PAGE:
Pope Francis to champion climate change among Catholics & other religious faithful in 2015

by Will Hall, |
REUTERS/China Daily

VATICAN CITY (Christian Examiner) -- Pope Francis told the U.N. Climate Change Conference "the time to find global solutions is running out" and that an "effective fight against global warming will only be possible through a collective response." He made the remarks in a November letter to the conference held in Lima, Peru, in December. 

Church officials now suggest the pope will attempt to energize the world's faithful to fight climate change with a 2015 encyclical calling the world's 1.2 billion Catholics to action and a meeting of other religions' leaders to convince them to influence their adherents to also fight climate change.

Pope Francis waves from the window of the Apostolic Palace in Saint Peter's Square at the Vatican December 28, 2014. | REUTERS/Giampiero Sposito

The idea of a forthcoming edict on climate change was floated in November by Graham Gordon, head of public policy at the Catholic Agency for Overseas Development, or CAFOD, the official aid agency of the Catholic Church in England and Wales.

"We know the Pope is planning an encyclical in 2015 on ecology and the environment, which is likely to be very significant for international discussions on climate change, and the inclusion of those themes in his speech today gave an indication of their importance to the Pope in the coming year," Gordon said.

Gordon made his remarks following the pope's speech to the European Parliament on Nov. 25.

But the idea of a push by Pope Francis to engage other religions' leaders to influence their adherents on the matter of climate change was offered Dec. 27 by Bishop Marcelo Soronda, chancellor of the Vatican's Pontifical Academy of Sciences, according to The Guardian.

"Our academics supported the pope's initiative to influence next year's crucial decisions," Soronda told CAFOD. "The idea is to convene a meeting with leaders of the main religions to make all people aware of the state of our climate and the tragedy of social exclusion."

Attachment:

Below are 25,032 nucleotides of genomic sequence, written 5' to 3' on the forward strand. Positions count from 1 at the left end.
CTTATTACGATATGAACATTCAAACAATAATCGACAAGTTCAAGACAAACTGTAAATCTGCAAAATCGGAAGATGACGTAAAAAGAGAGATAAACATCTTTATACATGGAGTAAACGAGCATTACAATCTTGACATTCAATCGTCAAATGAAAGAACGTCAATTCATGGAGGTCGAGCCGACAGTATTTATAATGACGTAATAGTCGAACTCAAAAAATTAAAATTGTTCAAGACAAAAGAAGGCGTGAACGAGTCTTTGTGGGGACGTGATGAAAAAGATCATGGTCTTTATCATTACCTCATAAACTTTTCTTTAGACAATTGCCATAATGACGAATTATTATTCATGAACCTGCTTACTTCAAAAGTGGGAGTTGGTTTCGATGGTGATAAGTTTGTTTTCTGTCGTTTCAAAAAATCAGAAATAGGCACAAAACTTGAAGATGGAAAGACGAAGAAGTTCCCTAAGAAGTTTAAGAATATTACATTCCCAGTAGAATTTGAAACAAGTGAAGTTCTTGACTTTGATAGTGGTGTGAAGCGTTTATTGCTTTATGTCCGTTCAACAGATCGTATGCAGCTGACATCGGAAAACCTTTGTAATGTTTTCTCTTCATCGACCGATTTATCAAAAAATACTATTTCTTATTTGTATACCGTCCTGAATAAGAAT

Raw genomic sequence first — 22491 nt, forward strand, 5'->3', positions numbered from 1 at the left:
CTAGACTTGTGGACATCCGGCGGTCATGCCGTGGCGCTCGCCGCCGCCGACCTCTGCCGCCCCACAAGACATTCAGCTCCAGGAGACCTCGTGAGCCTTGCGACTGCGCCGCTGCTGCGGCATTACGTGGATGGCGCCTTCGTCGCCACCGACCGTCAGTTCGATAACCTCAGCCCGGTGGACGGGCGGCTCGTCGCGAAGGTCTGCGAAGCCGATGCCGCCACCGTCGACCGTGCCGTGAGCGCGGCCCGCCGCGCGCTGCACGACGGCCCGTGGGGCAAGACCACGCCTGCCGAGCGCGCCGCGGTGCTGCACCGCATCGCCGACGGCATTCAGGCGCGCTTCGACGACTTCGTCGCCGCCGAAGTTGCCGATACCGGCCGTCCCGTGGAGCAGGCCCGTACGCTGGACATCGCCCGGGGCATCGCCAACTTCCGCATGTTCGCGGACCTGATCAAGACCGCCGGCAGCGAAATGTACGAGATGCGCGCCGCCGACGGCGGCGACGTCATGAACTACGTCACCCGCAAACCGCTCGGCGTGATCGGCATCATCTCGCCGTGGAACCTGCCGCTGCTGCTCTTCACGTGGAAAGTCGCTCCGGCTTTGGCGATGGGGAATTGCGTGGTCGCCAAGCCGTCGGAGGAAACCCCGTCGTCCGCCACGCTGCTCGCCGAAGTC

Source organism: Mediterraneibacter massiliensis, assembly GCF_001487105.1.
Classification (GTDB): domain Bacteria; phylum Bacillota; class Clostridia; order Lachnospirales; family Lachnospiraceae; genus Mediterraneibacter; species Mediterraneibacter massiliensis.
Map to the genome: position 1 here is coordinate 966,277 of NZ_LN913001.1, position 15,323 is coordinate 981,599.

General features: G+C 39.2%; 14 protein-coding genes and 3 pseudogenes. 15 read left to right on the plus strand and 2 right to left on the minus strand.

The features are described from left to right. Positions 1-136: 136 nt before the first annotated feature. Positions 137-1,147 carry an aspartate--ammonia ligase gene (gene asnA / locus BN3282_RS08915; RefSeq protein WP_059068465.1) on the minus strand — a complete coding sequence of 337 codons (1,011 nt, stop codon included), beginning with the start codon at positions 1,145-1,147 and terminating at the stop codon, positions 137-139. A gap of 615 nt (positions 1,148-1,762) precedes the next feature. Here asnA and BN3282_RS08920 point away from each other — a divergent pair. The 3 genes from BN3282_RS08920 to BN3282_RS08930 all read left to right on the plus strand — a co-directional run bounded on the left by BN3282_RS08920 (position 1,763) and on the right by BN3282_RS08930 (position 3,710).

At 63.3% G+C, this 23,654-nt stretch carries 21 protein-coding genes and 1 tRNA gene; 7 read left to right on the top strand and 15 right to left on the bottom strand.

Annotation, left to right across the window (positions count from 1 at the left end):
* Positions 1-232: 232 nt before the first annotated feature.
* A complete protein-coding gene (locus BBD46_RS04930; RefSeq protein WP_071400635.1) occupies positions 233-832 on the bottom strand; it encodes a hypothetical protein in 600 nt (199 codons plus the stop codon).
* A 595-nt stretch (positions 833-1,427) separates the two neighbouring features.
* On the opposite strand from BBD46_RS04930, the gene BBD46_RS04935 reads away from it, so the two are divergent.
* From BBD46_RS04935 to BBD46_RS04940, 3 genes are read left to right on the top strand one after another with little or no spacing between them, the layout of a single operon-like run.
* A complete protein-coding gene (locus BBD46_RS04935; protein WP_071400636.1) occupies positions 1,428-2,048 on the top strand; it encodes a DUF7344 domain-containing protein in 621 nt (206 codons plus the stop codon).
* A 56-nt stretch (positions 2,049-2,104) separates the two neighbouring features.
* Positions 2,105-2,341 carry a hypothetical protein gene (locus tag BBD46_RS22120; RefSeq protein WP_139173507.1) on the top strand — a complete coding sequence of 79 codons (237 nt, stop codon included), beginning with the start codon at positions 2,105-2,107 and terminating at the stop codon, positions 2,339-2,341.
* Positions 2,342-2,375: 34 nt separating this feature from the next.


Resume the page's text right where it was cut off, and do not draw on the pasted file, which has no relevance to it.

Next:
But Catholic conservatives likely will assert influence on the discussion as well.

Cardinal George Pell, the former archbishop of Sydney, has shared public concerns "that those predicting dangerous and increasing anthropogenic global warming were overstating their case."

In a London lecture in 2011, Pell said he was speaking out about the role of carbon dioxide in the climate, "because in the past the Church had made a fool of herself on a number of occasions."

Pell said he was speaking out "to avoid having too many Christian leaders repeating these mistakes and to provide some balance to ecclesiastical offerings."

Traditional evangelicals likely will voice caution if not outright objections to the pope's initiative if it is shaped along the same lines as the several U.N. climate change goals.

Already, Calvin Beisner, a spokesman for the Cornwall Alliance for the Stewardship of Creation, has urged the pope to "back off," according to The Guardian. "The Catholic church is correct on the ethical principles but has been misled on the science," he said. "It follows that the policies the Vatican is promoting are incorrect."

The Cornwall Alliance champions the position that global temperature cycles vary with cycles in the sun's energy output, solar magnetic winds and ocean currents, and are not a factor of carbon dioxide levels in the atmosphere.

Likewise, Beisner argues that the biblical position on climate change is to acknowledge these systems in terms of the designed provision to sustain the existence of man.

"God has said that all of the various cycles on which life depends are going to be sustained by his providential care from now until God ends heaven and Earth themselves in the last judgment," he wrote on desmogblog.com. "Now that too, I think, is contrary to fears that man-made climate change could bring an end to the various different climate cycles on which we depend and on which other forms of life depend for our thriving."

Pope Francis has confirmed he will travel to the United States in the fall for the World Meeting of Families, a conference held every three years to celebrate the importance of family.

Others have speculated he also will visit Washington, D.C. and New York as part of his U.S. travels, but Vatican officials have not released any information on other parts of his itinerary.